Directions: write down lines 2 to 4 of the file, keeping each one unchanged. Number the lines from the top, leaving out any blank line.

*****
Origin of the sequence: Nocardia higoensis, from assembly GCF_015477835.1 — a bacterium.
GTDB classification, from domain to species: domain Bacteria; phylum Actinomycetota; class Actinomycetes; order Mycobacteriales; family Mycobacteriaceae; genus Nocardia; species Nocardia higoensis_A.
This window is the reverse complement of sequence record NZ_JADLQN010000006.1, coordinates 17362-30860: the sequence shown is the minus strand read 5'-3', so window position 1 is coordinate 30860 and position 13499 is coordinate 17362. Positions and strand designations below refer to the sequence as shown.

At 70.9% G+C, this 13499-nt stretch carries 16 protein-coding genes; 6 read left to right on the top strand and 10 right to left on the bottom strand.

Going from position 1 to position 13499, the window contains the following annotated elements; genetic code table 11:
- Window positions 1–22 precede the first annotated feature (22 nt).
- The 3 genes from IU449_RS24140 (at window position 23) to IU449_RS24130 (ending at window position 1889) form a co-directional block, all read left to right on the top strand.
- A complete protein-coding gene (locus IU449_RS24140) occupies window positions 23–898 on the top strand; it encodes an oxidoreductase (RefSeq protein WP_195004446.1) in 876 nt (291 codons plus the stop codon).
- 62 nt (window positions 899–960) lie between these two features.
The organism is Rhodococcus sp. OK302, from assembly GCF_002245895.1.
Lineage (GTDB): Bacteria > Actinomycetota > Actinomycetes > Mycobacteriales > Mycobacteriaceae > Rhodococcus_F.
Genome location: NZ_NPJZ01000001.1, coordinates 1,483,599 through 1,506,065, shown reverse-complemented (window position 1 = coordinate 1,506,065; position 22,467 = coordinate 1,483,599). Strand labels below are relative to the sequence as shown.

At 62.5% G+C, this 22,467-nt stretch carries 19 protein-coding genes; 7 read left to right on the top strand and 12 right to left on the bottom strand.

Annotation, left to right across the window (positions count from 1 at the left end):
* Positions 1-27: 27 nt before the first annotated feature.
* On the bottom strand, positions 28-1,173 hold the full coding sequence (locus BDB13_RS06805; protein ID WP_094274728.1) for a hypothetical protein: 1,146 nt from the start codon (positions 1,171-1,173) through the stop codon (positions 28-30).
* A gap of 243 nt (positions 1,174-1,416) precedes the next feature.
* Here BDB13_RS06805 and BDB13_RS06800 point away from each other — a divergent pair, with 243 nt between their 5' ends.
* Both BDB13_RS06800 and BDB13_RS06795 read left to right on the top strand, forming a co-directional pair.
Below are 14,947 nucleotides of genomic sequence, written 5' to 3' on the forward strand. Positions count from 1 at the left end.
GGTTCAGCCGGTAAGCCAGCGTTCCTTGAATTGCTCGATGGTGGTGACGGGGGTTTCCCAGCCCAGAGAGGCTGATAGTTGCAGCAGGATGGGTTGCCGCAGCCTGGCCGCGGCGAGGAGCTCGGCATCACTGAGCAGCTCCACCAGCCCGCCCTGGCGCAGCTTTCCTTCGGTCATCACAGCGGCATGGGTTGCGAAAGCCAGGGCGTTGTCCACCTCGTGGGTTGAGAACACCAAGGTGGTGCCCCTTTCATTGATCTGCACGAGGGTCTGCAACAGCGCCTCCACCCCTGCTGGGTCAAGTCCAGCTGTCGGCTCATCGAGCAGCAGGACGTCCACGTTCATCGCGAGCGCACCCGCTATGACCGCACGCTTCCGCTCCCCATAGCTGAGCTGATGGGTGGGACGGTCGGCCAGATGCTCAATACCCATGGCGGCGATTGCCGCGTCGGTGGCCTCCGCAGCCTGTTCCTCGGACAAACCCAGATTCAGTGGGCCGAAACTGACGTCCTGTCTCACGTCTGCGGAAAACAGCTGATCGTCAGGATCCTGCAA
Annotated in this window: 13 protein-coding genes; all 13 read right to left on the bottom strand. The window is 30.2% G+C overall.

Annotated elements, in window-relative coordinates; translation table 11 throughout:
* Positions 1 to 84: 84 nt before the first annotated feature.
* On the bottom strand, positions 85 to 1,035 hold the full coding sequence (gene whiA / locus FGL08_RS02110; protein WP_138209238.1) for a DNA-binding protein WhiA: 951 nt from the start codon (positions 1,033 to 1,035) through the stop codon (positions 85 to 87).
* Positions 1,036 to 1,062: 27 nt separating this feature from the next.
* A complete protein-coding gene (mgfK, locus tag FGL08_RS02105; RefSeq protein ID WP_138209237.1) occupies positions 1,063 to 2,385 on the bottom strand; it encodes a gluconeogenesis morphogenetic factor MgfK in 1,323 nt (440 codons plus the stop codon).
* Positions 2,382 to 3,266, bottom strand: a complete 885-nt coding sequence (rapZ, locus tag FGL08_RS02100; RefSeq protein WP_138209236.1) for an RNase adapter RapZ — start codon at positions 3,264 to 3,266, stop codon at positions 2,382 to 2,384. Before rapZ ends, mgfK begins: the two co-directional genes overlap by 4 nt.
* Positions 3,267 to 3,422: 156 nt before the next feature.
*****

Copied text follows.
GTDB classification, from domain to species: domain Bacteria; phylum Actinomycetota; class Actinomycetes; order Mycobacteriales; family Mycobacteriaceae; genus Nocardia; species Nocardia higoensis_A.
This window is the reverse complement of sequence record NZ_JADLQN010000006.1, coordinates 17362-30860: the sequence shown is the minus strand read 5'-3', so window position 1 is coordinate 30860 and position 13499 is coordinate 17362. Positions and strand designations below refer to the sequence as shown.

At 70.9% G+C, this 13499-nt stretch carries 16 protein-coding genes; 6 read left to right on the top strand and 10 right to left on the bottom strand.